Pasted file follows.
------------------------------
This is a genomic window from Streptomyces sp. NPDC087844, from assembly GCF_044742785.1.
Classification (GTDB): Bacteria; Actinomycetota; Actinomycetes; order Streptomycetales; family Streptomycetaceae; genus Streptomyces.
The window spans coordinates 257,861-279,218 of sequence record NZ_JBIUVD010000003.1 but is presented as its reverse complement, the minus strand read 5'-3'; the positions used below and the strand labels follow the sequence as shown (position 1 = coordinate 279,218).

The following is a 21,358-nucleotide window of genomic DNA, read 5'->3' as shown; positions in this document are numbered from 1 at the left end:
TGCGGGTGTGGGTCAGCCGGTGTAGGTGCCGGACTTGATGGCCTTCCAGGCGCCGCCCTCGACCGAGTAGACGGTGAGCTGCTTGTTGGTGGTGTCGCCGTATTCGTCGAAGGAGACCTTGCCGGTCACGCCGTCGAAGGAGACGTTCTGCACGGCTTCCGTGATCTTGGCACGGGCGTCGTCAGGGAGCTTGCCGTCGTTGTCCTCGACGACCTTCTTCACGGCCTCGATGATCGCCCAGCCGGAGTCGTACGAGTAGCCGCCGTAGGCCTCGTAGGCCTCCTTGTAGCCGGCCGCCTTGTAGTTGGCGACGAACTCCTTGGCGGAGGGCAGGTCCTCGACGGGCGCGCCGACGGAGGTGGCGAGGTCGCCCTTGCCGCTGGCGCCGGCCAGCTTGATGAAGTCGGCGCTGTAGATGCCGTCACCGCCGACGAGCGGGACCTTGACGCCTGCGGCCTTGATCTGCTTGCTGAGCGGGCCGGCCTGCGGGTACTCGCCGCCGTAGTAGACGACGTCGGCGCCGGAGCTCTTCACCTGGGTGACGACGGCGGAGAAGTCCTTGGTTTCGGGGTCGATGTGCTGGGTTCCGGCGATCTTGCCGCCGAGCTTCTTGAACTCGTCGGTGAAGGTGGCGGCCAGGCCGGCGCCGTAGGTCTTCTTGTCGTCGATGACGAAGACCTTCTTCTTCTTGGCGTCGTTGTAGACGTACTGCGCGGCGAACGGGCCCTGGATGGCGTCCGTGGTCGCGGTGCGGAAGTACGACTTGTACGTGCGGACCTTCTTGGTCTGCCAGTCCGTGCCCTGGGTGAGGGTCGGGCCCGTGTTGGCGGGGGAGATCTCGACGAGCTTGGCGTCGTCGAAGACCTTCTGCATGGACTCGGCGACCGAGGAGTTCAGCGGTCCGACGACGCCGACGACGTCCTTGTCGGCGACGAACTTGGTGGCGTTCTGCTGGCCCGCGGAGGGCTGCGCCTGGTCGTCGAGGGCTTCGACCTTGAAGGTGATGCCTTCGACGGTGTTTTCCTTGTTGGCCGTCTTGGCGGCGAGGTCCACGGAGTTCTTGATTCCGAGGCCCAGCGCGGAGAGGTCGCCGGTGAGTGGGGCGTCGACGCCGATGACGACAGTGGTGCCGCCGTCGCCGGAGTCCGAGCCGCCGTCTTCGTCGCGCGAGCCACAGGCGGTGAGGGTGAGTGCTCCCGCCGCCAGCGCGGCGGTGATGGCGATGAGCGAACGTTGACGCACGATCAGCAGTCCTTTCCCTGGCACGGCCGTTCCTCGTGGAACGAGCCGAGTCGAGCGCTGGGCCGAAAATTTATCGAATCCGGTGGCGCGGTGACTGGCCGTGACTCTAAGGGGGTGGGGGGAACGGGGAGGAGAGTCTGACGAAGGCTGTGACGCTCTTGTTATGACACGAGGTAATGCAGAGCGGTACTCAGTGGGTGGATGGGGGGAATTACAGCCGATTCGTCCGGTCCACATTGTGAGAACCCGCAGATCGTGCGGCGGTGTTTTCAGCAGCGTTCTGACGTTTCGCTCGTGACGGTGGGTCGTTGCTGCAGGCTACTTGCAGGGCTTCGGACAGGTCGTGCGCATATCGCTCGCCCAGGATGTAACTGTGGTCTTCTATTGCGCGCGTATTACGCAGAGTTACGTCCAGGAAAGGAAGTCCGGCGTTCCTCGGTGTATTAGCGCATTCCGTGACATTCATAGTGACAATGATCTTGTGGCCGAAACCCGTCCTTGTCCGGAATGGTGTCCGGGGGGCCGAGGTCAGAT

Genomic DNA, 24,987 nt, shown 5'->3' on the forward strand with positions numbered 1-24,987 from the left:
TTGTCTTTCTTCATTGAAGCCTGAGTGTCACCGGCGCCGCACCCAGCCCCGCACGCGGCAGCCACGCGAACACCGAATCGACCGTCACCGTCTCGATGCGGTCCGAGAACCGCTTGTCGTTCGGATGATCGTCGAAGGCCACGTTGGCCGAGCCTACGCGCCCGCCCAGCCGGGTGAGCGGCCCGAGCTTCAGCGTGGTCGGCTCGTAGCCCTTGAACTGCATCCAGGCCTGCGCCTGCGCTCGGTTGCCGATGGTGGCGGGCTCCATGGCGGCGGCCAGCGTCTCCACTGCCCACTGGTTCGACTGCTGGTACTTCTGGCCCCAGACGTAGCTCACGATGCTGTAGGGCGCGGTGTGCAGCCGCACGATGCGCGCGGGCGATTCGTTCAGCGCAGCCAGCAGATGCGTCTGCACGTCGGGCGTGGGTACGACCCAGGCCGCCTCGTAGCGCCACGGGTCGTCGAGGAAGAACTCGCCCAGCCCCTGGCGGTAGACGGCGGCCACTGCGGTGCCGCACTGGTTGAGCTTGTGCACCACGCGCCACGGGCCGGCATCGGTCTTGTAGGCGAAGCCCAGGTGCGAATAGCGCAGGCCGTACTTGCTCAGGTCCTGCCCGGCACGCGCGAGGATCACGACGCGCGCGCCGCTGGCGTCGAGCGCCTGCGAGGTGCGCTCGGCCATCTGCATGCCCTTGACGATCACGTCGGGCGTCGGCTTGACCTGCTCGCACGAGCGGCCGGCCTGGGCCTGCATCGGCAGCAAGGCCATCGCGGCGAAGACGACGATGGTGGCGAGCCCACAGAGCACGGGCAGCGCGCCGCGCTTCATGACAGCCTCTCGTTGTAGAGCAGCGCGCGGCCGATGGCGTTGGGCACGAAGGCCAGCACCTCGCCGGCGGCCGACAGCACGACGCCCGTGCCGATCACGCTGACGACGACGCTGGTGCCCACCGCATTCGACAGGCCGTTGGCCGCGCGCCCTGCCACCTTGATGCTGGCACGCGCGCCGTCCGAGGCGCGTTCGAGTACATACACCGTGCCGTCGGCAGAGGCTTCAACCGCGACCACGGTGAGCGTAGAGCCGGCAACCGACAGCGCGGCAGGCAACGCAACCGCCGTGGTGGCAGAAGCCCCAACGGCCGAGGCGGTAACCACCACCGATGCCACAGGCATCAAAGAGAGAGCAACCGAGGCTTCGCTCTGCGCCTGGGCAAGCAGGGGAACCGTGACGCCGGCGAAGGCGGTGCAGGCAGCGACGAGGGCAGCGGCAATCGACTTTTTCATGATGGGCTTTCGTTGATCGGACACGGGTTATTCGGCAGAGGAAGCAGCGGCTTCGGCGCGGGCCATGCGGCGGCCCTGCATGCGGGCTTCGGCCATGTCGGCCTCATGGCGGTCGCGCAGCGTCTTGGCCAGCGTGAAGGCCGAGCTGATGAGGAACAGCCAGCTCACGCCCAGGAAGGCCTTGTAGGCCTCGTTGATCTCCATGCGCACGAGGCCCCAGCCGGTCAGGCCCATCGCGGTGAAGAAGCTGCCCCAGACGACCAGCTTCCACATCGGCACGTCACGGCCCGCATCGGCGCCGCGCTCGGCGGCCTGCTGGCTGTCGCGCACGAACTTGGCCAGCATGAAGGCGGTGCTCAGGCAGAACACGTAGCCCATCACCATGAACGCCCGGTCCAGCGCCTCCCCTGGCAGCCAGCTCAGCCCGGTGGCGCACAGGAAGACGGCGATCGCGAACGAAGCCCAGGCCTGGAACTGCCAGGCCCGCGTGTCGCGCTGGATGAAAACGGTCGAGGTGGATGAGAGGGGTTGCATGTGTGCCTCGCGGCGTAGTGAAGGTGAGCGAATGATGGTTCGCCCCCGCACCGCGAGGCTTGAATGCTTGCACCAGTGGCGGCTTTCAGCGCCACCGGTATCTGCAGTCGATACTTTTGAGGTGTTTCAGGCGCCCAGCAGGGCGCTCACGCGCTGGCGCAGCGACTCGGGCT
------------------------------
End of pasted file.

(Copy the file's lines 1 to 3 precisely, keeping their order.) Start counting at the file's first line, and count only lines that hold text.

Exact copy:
This is a genomic window from Streptomyces sp. NPDC087844, from assembly GCF_044742785.1.
Classification (GTDB): Bacteria; Actinomycetota; Actinomycetes; order Streptomycetales; family Streptomycetaceae; genus Streptomyces.
The window spans coordinates 257,861-279,218 of sequence record NZ_JBIUVD010000003.1 but is presented as its reverse complement, the minus strand read 5'-3'; the positions used below and the strand labels follow the sequence as shown (position 1 = coordinate 279,218).